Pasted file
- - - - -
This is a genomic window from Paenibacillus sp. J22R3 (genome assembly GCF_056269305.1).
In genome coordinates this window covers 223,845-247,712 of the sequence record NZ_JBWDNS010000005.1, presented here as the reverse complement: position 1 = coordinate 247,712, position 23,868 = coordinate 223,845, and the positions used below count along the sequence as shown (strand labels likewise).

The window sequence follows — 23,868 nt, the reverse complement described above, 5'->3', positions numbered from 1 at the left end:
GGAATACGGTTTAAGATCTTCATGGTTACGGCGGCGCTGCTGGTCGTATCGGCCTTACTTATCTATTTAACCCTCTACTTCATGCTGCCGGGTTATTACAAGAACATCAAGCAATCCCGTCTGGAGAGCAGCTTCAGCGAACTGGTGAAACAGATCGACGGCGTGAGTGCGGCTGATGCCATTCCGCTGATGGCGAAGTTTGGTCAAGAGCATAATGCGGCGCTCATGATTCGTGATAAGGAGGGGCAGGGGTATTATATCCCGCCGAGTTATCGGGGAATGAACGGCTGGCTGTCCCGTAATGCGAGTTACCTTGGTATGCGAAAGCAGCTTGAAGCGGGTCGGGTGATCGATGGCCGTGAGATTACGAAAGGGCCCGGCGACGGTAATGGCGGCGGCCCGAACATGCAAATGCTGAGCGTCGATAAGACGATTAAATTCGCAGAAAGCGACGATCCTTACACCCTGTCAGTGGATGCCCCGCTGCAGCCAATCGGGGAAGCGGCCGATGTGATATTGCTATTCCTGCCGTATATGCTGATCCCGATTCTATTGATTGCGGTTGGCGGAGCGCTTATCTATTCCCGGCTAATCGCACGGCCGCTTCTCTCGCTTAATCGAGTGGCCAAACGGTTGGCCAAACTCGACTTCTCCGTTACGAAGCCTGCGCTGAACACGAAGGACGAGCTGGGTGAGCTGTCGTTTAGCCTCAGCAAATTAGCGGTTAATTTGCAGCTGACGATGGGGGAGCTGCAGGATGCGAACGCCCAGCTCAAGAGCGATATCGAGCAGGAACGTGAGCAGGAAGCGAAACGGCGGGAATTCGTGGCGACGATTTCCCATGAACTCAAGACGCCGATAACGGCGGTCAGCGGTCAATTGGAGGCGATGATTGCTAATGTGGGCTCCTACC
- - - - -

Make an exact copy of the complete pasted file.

This is a genomic window from Paenibacillus sp. J22R3 (genome assembly GCF_056269305.1).
In genome coordinates this window covers 223,845-247,712 of the sequence record NZ_JBWDNS010000005.1, presented here as the reverse complement: position 1 = coordinate 247,712, position 23,868 = coordinate 223,845, and the positions used below count along the sequence as shown (strand labels likewise).

The window sequence follows — 23,868 nt, the reverse complement described above, 5'->3', positions numbered from 1 at the left end:
GGAATACGGTTTAAGATCTTCATGGTTACGGCGGCGCTGCTGGTCGTATCGGCCTTACTTATCTATTTAACCCTCTACTTCATGCTGCCGGGTTATTACAAGAACATCAAGCAATCCCGTCTGGAGAGCAGCTTCAGCGAACTGGTGAAACAGATCGACGGCGTGAGTGCGGCTGATGCCATTCCGCTGATGGCGAAGTTTGGTCAAGAGCATAATGCGGCGCTCATGATTCGTGATAAGGAGGGGCAGGGGTATTATATCCCGCCGAGTTATCGGGGAATGAACGGCTGGCTGTCCCGTAATGCGAGTTACCTTGGTATGCGAAAGCAGCTTGAAGCGGGTCGGGTGATCGATGGCCGTGAGATTACGAAAGGGCCCGGCGACGGTAATGGCGGCGGCCCGAACATGCAAATGCTGAGCGTCGATAAGACGATTAAATTCGCAGAAAGCGACGATCCTTACACCCTGTCAGTGGATGCCCCGCTGCAGCCAATCGGGGAAGCGGCCGATGTGATATTGCTATTCCTGCCGTATATGCTGATCCCGATTCTATTGATTGCGGTTGGCGGAGCGCTTATCTATTCCCGGCTAATCGCACGGCCGCTTCTCTCGCTTAATCGAGTGGCCAAACGGTTGGCCAAACTCGACTTCTCCGTTACGAAGCCTGCGCTGAACACGAAGGACGAGCTGGGTGAGCTGTCGTTTAGCCTCAGCAAATTAGCGGTTAATTTGCAGCTGACGATGGGGGAGCTGCAGGATGCGAACGCCCAGCTCAAGAGCGATATCGAGCAGGAACGTGAGCAGGAAGCGAAACGGCGGGAATTCGTGGCGACGATTTCCCATGAACTCAAGACGCCGATAACGGCGGTCAGCGGTCAATTGGAGGCGATGATTGCTAATGTGGGCTCCTACC